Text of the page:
The Role of Stigma in Access to Health Care for the Poor
Well to start things off when it comes to the health care system, the system needs to make health insurance even more affordable for the ones that are less unfortunate than others; I am talking about the ones with pre-existing conditions and indigent care. This issue is a challenging and difficult thing to resolve because it can take up to years for America to get it perfected and right. Everyone, including myself believe in public safety for those with illnesses of no fault of their own and help should be offered to them with little to no struggle at all. “Public safety net should continue to be funded by taxpayers but overseen by private physicians, not government bureaucrats. This could be structured like Medicaid, but instead of giving D.C. bureaucrats control, the money should instead be block granted to states to administer the program for their citizens”. (Barke, Jeffery. 2016).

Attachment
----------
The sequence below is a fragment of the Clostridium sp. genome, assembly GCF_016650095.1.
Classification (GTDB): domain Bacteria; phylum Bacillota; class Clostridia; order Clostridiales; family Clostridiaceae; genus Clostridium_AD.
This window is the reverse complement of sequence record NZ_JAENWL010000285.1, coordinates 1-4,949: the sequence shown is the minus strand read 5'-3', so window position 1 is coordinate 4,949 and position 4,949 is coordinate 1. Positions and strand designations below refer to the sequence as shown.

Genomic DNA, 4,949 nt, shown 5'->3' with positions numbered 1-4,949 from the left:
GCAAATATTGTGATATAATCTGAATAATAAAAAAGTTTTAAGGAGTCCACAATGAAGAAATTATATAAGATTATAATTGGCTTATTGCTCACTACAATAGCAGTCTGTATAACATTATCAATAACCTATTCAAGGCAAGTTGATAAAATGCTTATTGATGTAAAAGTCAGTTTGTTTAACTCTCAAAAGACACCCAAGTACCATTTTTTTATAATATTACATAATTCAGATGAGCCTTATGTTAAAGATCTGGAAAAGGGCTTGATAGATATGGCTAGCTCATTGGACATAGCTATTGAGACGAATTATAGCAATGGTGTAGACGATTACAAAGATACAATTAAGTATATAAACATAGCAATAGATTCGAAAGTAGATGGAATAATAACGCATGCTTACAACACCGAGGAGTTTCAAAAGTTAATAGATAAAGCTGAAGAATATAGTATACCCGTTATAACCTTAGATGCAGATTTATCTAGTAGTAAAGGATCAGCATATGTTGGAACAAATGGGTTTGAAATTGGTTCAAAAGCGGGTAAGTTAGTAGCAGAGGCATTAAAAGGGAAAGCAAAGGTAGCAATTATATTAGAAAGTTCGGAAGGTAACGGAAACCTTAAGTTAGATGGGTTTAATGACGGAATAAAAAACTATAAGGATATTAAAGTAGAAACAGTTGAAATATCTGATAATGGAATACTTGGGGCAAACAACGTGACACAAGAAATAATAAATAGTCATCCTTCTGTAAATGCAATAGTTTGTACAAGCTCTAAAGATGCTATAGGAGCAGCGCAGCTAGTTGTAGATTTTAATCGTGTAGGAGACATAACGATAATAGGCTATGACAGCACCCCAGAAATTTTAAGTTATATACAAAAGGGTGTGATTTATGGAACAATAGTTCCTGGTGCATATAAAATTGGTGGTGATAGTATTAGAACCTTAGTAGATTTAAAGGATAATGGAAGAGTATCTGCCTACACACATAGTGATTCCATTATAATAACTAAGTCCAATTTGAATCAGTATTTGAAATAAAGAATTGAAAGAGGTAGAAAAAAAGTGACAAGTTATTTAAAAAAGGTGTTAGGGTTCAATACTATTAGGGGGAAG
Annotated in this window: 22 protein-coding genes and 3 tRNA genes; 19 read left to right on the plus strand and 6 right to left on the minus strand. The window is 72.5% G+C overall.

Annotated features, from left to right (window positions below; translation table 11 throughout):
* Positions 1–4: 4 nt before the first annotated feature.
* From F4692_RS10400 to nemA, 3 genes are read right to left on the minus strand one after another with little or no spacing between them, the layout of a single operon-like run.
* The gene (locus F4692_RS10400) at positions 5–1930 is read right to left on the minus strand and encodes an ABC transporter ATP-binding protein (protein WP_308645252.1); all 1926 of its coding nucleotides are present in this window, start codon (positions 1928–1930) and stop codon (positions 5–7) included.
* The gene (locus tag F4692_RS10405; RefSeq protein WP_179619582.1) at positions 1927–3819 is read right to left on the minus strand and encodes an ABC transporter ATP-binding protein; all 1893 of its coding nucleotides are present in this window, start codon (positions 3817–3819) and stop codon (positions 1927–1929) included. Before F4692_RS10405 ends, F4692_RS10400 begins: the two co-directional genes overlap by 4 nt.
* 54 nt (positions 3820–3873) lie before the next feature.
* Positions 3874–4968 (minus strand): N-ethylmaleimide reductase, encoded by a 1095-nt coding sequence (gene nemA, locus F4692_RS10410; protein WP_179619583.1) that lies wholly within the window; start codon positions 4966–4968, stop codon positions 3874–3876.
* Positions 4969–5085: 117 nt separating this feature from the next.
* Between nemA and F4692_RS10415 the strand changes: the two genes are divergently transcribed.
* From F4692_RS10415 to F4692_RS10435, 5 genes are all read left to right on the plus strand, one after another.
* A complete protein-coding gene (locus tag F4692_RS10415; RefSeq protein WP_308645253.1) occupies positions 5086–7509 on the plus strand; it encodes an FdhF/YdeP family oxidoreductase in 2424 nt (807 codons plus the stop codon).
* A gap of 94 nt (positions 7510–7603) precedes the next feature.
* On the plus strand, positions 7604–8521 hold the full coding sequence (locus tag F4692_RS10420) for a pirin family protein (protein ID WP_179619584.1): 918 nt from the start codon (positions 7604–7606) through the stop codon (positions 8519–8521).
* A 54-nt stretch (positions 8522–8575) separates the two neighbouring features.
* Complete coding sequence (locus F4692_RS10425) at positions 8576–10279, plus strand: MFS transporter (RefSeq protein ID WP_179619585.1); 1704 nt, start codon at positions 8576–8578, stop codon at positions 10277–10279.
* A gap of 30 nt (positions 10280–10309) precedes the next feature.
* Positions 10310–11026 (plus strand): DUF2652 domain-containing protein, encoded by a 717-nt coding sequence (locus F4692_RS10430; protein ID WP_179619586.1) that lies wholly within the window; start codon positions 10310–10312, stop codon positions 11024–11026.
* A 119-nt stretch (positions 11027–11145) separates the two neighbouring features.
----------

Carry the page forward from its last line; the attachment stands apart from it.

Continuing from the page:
Next is competition, if insurance companies could compete across state lines throughout the country this in the end could make health insurance more accessible for those who fall just short because of their fixed income. Not only that it can also drive the quality of care up and lower the price. For example, take Best Buy and HHGreg, both of technology businesses, both might have the same product in their store, but more customers go to Best Buy to shop than HHGreg. Why? Because of the service offered by Best Buy is better than that of HHGreg, from the moment a customer walks through the door he/she is greeted with a smile, asked if he/she needs help finding a product, and is offered opportunities to save money when he/she goes to check out. That feeling of being appreciated makes customers want to come back to shop there more. “Quality improves when someone meets a customer’s need with a better product or service than the competition can produce. Insurance products are not immune to this basic economic rule”. (Barke, Jeffery. 2016).
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